What in the world does this have to do with Jewish education?
Here's what I thought when I began to read about him: Here's a fellow who believes in God, considers himself religious, and sees no conflict between his theology and his science. I like him already.
But then I went on to read about how he dresses, and how the previous two heads of the NIH dressed, and how their appearance and demeanor have affected the way their policies were viewed by the public.
Again, what does this have to do with Jewish education?
I think the big idea here is that while it may be that what's inside is what really counts, the real world often says otherwise. We tend to feel comfortable with people we can identify with. And one of the ways in which we decide if we can identify is through commonalities. We can better get to important ideas if we can start with shared experience and realities.
Do you know what TV programs your students watch? Have you ever watched them? What about music? Movies? Fashions?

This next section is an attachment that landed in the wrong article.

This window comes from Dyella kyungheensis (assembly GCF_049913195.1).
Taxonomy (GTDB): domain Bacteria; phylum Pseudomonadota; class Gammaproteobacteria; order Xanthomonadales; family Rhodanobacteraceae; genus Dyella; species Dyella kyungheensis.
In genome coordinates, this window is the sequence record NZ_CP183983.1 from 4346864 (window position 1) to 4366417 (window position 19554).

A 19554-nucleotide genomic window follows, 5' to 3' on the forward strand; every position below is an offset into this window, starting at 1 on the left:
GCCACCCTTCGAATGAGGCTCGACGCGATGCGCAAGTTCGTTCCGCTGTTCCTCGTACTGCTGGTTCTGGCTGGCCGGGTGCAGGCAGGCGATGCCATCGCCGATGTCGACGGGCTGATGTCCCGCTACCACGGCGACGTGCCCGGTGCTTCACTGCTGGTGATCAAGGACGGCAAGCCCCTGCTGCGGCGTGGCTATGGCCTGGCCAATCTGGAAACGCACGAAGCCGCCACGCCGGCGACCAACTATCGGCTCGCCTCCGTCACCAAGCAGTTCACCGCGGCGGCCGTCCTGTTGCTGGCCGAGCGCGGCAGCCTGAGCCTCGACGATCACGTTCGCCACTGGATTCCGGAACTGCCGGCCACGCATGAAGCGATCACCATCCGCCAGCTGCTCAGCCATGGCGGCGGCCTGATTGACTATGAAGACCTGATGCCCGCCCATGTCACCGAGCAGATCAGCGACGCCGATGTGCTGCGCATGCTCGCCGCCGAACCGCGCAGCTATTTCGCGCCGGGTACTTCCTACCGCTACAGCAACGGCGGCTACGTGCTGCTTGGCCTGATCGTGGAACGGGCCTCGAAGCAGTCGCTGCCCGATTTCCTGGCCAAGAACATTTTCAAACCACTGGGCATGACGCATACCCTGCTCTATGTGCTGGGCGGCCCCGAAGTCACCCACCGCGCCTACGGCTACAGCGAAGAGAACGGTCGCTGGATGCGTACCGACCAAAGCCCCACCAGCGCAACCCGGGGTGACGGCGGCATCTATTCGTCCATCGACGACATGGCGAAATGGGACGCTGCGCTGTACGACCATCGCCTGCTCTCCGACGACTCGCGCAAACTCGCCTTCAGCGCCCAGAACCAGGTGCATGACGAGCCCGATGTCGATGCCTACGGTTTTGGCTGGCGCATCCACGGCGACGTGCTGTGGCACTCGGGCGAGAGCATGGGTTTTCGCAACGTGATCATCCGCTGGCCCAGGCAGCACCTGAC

I'm not saying we ought to be acting like teenagers or like kids. And I'm not suggesting that we emulate their taste in popular culture! Far from it!!
But I do think that we should be familiar with the culture they are immersed in.
Do you know what the current most downloaded song is?
Do you know what movie opened this past weekend that most if not all of your students saw?
Do you know what they watched last night on television?
These are ways to open conversations.
And then get to the important stuff.
Like, how do we teach B'riyat Ha'olam to kids who know the Big Bang Theory?